Giuliani targets Dems in Kirkland cafe chat
Seattle Times staff reporter
Former New York City Mayor Rudy Giuliani swung through a Kirkland cafe Saturday afternoon, posing for pictures and taking swipes at Democrats before heading to a private fundraiser in Hunts Point.
In the brief campaign stop at Oriel Cafe, Giuliani chatted up customers, ordered a coffee with Sweet'N Low, slapped down a $20 bill and let the staff keep the change, and then attacked Democratic presidential front-runner New York Sen. Hillary Clinton for what he termed a failure to take a strong position on Iraq and other issues.
Giuliani rapped Clinton for what he said were unclear and shifting answers on when American troops would be withdrawn from Iraq.
He did not offer any timetable of his own, saying withdrawal "should be premised on American success," which he defined as a "stable" Iraq that could act as an ally in "the terrorists' war against us."
Giuliani also challenged Clinton to take a clear stand on how to prevent Iran from developing nuclear weapons.
When it comes to the war on terror, Giuliani said "I'd be on offense. It seems to me at least many of the Democrats would be on defense."
Giuliani also mocked a proposal floated by Clinton to give every American child a $5,000 bond to save for college: "I imagine Hillary is going to give them a bond and a chicken in every pot."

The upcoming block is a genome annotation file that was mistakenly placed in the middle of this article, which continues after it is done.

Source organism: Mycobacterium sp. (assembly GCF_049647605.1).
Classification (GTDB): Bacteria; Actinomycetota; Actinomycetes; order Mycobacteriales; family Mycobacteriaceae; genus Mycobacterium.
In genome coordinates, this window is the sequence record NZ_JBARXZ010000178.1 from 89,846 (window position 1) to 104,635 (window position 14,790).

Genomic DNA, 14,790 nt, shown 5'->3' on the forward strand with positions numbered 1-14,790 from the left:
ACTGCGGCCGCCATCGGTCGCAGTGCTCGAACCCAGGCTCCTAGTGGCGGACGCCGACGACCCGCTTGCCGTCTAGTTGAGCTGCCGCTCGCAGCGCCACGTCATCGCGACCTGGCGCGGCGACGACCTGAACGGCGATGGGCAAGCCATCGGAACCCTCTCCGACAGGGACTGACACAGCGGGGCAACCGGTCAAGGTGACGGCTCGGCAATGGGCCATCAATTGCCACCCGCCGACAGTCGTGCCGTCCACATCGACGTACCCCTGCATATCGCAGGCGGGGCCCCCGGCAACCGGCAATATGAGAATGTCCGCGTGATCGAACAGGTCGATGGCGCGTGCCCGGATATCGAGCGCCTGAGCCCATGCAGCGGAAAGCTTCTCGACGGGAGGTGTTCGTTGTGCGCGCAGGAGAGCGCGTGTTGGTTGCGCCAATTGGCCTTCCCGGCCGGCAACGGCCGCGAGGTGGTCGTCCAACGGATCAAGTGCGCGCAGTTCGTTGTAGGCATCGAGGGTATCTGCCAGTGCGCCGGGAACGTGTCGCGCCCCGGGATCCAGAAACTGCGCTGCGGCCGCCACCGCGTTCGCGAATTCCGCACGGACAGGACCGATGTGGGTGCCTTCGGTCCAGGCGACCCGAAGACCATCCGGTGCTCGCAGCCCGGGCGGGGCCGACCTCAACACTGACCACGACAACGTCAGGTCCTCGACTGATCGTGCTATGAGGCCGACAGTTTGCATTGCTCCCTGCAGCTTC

He said her bond proposal would be too costly and give away money even to those who don't need it.
Giuliani argued he could keep taxes low and restrain government spending even with U.S. troops in Iraq.
Asked if he'd consider a tax increase to fund the war under any circumstances, Giuliani said he didn't think it would be necessary.
The Giuliani event drew a handful of protesters, who held signs claiming the Sept. 11 attacks were an "inside job" and who hectored the candidate as he left for a private reception.
A Giuliani aide said the reception was scheduled at the Hunts Point home of Kevin and Krista Hughes.
Giuliani stopped earlier Saturday in Portland for a private fundraiser, then headed to a New York-style deli to mingle with voters, where he was met by dozens of protesters equating him with the Bush administration.
Portland is traditionally Democratic country, as evidenced by the jeers that greeted Giuliani. But those inside the restaurant left their pastrami-on-pumpernickel sandwiches and lined up to have their pictures taken with the candidate, who offered praise for former House Speaker Newt Gingrich and jabbed at Clinton.
"Newt is a good friend of mine, one of the real geniuses of American politics," Giuliani said of Gingrich, who announced Saturday that he won't join the Republican race for the presidential nomination. "Had he run, he would have been a formidable candidate."
Material from The Associated Press was used in this report.
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